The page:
Skip to main content

The Bruins managed to emerge from the depths of last weekend's season-opener, but that wasn't enough to match the surging Beavers.

UCLA gymnastics posted a 196.300 en route to a second-place finish Sunday afternoon, getting the better of UC Davis while coming up short of No. 19 Oregon State's 197.000. After putting up their worst team score in nearly seven years last Monday, the Bruins looked more like themselves up in Corvallis, despite the missing bodies and occasional mishaps.

The Beavers were actually the ones with the biggest star of the day, a distinction usually designated for the Bruins, whether it's been Peng-Peng Lee, Katelyn Ohashi, Kyla Ross, Madison Kocian or Nia Dennis. Jade Carey, the Olympic gold medalist on floor last summer, won the all-around Sunday and has now broken 9.900 in all eight of her routines so far in 2022.

Carey's immediate dominance at the collegiate level puts her well ahead of any competitors from Westwood two meets into the season, and with senior Margzetta Frazier out with an ankle injury and sophomore Chae Campbell missing the back half of Sunday's meet with an ankle injury of her own, those Bruins couldn't muster up enough points to compete with the Pac-12's newest rising star.

UCLA opened with a 49.175 on the uneven bars, as Campbell's 9.700 was the lowest score counted in the rotation and freshman Jordan Chiles led the way with a 9.925. With what turned out to be three of the top-four finishers on the discipline – Carey came in first – the Bruins were tied with Oregon State atop the leaderboards through one rotation.

Chiles again led her team on vault, this time with a 9.875, but a pair of 9.650s by freshman Brooklyn Moors and senior Kendall Poston held them back and bumped UCLA back into second. Campbell still scored a 9.800 despite sustaining an injury, but it led to her getting replaced on floor by sophomore Frida Esparza.

Scroll to Continue

Read More

Esparza wound up stepping out, and her 9.650 counted against the Bruins because of Moors' 8.800. Moors and Campbell both broke 9.800 a week ago, meaning UCLA left a significant number of points on the board on floor alone.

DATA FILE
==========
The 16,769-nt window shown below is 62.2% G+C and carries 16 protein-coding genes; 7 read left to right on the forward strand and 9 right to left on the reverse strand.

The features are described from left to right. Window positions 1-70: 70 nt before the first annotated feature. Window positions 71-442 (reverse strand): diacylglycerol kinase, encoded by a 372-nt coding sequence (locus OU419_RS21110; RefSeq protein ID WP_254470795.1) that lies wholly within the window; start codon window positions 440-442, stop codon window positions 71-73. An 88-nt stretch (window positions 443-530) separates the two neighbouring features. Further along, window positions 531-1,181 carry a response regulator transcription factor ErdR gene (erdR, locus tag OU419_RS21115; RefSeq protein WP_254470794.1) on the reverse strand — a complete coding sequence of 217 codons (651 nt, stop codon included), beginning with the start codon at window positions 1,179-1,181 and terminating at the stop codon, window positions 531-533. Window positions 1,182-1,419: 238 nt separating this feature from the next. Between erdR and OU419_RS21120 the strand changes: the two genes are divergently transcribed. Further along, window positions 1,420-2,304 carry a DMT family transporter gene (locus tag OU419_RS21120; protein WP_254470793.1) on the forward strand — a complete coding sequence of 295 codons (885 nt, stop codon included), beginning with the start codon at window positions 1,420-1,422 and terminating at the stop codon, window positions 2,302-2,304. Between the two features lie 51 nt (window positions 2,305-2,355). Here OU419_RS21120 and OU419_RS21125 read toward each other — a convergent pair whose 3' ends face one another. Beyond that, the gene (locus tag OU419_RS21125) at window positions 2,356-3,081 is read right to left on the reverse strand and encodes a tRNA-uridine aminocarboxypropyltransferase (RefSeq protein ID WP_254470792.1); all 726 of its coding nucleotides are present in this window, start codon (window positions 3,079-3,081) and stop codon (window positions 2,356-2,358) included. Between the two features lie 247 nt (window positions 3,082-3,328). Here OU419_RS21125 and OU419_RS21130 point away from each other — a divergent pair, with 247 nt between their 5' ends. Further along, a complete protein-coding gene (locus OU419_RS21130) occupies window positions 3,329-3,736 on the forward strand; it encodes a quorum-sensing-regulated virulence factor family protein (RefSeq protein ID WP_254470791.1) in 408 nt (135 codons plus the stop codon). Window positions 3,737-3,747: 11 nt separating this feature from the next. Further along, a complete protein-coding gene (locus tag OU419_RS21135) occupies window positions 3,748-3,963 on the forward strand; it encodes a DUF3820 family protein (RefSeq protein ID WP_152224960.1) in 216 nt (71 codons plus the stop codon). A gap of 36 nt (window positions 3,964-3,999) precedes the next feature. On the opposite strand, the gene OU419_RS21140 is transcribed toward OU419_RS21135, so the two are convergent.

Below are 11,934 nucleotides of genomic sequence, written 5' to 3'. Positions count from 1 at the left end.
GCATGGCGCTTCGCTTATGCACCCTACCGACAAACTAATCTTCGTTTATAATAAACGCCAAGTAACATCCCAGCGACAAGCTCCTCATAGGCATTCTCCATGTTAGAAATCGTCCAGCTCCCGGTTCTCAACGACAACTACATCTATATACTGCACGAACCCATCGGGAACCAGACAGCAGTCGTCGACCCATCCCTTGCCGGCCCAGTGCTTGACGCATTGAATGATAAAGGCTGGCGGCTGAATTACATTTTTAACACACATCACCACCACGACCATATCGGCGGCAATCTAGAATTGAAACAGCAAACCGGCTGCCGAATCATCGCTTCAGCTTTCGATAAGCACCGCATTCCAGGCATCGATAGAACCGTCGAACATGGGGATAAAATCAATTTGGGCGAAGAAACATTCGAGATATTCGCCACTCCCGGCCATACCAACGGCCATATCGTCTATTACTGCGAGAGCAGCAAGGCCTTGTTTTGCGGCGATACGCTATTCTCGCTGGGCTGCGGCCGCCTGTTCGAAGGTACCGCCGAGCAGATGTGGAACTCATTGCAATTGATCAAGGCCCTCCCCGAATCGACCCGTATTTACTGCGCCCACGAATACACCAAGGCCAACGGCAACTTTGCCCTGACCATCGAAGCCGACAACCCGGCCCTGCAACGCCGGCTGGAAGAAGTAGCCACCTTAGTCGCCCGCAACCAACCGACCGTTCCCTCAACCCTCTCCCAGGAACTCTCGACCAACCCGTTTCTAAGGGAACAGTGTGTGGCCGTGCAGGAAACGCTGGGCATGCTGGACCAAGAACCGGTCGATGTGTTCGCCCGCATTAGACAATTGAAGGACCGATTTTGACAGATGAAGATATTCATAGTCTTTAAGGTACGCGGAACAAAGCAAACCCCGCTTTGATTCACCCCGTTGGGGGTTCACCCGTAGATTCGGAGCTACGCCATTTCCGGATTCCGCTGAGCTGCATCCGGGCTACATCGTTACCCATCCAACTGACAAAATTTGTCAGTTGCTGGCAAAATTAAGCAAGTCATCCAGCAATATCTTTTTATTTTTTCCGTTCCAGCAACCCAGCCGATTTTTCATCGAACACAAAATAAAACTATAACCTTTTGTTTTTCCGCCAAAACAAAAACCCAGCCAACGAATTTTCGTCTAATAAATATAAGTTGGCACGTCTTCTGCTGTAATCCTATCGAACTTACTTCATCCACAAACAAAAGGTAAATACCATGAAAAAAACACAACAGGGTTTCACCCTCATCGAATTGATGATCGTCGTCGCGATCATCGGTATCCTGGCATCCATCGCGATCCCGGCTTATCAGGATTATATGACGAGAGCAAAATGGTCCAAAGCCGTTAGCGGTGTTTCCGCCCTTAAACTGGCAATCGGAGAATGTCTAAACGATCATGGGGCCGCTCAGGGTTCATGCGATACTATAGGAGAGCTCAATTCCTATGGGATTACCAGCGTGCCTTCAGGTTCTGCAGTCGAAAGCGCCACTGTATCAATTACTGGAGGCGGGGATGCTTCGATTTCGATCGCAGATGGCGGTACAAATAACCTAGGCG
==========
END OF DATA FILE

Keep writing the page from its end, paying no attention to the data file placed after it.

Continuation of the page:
The Bruins thus found themselves down big heading into the final rotation, and they would have to make up a 147.550-147.025 deficit on beam while the Beavers took the floor.

Freshman Ana Padurariu led things off with a team-best 9.900, then freshman Emma Malabuyo and Moors kept the youth movement going with 9.825 and 9.850, respectively. The trio a freshmen passed the torch to the veteran Poston, who fell on beam a week ago and was a late addition to the lineup Sunday, but she came through with a clutch 9.875 this time around that brought her to tears.

After senior Samantha Sakti put up a 9.825, senior Norah Flatley needed a perfect 10 in order to tie things up at the top, but her 9.300 didn't even count and the Bruins came up well short of Oregon State as a result. Even after breaking 9.800 in her three previous routines on the day, Flatley finished with a 38.850 on the all-around, fourth of out of five participants overall and second on UCLA to Malabauyo's 39.100.

Flately's inability to convert in the final moments didn't damper the mood in what was a clear bounce-back effort for the Bruins, though. Facing injuries both new and old, as well as team drama brought into the public eye on social media throughout the week, UCLA still managed to go toe-to-toe with a growing Pac-12 foe and break the 196-point threshold with room to spare after not even hitting 195 six days prior.

UCLA will have a chance to take yet another step forward on Jan. 30 when it hosts No. 20 Arizona at Pauley Pavilion. The meet, which will get underway at 2 p.m., will be the Bruins' home opener, and fans will be allowed to attend after the university's COVID-19 restrictions expired Friday night.

Follow Connon on Twitter at @SamConnon
Follow All Bruins on Twitter at @SI_AllBruins
Like All Bruins on Facebook at @SI.AllBruins
Subscribe to All Bruins on YouTube

Read more UCLA stories: UCLA Bruins on Sports Illustrated
Read more UCLA Olympic sports stories: UCLA Olympic Sports on Sports Illustrated